Could someone provide some example usages for the
at command? I'm finding the
man super confusing.
$ man at
For example, if we wanted to run a command 10 minutes from now, can this be done using
at? (and without using
Ask Different is a question and answer site for power users of Apple hardware and software. It only takes a minute to sign up.Sign up to join this community
The time spec for "10 minutes from now" is
now +10 minutes. For example,
echo 'open ~' | at now +10 minutes
at system is disabled by default in macOS, as mentioned in the
at man page:
IMPLEMENTATION NOTES Note that at is implemented through the launchd(8) daemon periodically invoking atrun(8), which is disabled by default. See atrun(8) for infor- mation about enabling atrun.
atrun man page says that you need to run
sudo launchctl load -w /System/Library/LaunchDaemons/com.apple.atrun.plist
I Use the
atcommand when I need to do some heavy processing on data, which I want to have executed during the night, when I am not behind my computer. Of course I could start the process just after I leave, but this is something I tend to forget.
The result of the command is not different from regularly execution of the script or command.
What it does
at man page
NAME at, batch, atq, atrm - queue, examine or delete jobs for later execution DESCRIPTION at and batch read commands from standard input or a specified file which are to be executed at a later time, using /bin/sh.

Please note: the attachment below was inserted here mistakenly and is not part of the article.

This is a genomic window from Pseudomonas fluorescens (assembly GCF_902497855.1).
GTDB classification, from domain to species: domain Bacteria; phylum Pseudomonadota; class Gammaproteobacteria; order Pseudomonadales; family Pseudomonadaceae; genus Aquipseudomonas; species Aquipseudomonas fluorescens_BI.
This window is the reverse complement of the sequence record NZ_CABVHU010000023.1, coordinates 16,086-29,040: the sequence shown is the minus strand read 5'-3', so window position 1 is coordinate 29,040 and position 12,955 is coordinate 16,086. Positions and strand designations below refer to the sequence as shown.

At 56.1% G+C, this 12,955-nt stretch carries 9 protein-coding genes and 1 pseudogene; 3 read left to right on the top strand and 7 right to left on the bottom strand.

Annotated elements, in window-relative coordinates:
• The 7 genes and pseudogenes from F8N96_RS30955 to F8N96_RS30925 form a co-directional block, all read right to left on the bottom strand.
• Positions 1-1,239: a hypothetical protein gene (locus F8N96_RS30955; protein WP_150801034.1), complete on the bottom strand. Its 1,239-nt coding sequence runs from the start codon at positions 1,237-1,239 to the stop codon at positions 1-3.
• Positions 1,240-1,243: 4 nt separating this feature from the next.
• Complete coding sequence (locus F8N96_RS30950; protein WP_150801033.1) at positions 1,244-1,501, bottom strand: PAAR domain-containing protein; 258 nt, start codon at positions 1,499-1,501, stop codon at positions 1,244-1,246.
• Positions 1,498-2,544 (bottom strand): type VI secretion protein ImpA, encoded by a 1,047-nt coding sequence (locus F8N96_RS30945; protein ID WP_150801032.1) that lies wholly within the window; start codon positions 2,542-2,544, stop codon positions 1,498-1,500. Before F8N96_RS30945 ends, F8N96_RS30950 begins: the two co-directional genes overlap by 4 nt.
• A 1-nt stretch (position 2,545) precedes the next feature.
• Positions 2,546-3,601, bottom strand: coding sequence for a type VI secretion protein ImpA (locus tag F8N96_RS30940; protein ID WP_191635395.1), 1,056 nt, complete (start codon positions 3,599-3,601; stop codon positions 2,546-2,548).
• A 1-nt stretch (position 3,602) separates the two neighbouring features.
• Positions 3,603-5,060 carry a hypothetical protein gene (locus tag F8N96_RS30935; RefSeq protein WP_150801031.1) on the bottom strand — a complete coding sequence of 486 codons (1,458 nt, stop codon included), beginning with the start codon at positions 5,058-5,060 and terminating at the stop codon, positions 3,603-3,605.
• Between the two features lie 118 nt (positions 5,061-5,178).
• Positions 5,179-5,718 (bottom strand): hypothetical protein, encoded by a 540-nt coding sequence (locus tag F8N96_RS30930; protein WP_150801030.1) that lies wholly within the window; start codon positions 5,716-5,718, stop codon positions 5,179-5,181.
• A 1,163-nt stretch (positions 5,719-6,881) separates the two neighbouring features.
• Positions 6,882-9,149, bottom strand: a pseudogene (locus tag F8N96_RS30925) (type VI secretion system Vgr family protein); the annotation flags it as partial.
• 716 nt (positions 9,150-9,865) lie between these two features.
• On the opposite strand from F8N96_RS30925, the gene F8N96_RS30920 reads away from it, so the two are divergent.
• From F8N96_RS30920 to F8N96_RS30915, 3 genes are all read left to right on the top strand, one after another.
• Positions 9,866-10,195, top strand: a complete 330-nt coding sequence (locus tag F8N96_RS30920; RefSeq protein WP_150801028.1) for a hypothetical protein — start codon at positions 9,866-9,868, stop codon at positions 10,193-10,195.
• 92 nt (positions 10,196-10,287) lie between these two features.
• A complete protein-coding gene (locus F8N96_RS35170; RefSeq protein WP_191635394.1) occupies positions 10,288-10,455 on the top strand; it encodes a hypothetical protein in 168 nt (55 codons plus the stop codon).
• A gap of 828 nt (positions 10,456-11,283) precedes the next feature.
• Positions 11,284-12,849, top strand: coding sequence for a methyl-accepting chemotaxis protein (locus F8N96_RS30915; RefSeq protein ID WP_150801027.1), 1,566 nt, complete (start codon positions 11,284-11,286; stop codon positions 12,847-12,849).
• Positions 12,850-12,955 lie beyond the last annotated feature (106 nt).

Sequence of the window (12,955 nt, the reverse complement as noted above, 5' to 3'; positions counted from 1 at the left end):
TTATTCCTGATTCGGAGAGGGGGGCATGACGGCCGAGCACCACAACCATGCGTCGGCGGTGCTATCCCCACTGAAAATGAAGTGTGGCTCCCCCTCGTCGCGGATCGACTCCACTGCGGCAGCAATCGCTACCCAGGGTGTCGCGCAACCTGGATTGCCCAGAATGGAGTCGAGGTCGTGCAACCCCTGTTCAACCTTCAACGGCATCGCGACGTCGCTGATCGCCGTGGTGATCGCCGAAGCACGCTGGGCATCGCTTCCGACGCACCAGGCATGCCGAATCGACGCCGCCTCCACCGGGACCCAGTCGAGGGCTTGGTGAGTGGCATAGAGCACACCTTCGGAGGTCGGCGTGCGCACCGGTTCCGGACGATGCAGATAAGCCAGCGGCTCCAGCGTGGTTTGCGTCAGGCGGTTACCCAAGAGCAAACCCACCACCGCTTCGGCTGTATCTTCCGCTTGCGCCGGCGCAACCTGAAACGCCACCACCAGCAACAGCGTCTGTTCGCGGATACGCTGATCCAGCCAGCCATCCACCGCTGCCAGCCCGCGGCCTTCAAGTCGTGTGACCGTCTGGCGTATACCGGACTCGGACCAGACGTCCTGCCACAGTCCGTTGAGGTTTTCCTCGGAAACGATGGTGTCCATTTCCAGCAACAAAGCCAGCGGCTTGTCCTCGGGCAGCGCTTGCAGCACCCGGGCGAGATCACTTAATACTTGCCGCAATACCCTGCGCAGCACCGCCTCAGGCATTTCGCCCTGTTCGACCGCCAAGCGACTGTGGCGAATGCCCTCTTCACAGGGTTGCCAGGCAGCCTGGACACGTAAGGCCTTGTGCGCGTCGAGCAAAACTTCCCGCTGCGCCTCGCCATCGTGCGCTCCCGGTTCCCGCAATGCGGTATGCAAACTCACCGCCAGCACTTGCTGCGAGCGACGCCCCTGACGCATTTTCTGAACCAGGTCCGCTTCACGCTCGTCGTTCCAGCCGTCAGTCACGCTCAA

The usage of the tools:
Usage: at [-V] [-q x] [-f file] [-mldbv] timespec ... at [-V] [-q x] [-f file] [-mldbv] -t time at -c job ... atq [-V] [-q x] atrm [-V] job ... batch
at includes 4 commands (
batch). You use
batch to schedule the jobs,
atq to see what's scheduled, and
atrm to remove a job prior to it running.
$ at -f <cmd> timspec
The time to run the at job can be specified in different ways.
excerpt form at man page
At allows fairly complex time specifications, extending the POSIX.2 standard. It accepts times of the form HH:MM to run a job at a specific time of day. (If that time is already past, the next day is assumed.) You may also specify mid‐ night, noon, or teatime (4pm) and you can have a time-of-day suffixed with AM or PM for running in the morning or the evening. You can also say what day the job will be run, by giving a date in the form month-name day with an optional year, or giving a date of the form MMDD[CC]YY, MM/DD/[CC]YY, DD.MM.[CC]YY or [CC]YY-MM-DD. The specification of a date must follow the specification of the time of day. You can also give times like now + count time-units, where the time- units can be minutes, hours, days, or weeks and you can tell at to run the job today by suffixing the time with today and to run the job tomorrow by suffixing the time with tomorrow.
Say you have this shell script.
$ cat mycrontest.sh #!/bin/bash echo "It is now $(date +%T) on $(date +%A)"
$ ./mycrontest.sh It is now 18:37:42 on Friday
Sample at job submissions:
$ at -f mycrontest.sh 10pm tomorrow job 14 at Sun Jul 8 22:00:00 2007 $ at -f mycrontest.sh 2:00 tuesday job 15 at Tue Jul 10 02:00:00 2007 $ at -f mycrontest.sh 2:00 july 11 job 16 at Wed Jul 11 02:00:00 2007 $ at -f mycrontest.sh 2:00 next week job 17 at Sat Jul 14 02:00:00 2007
Credits to @slm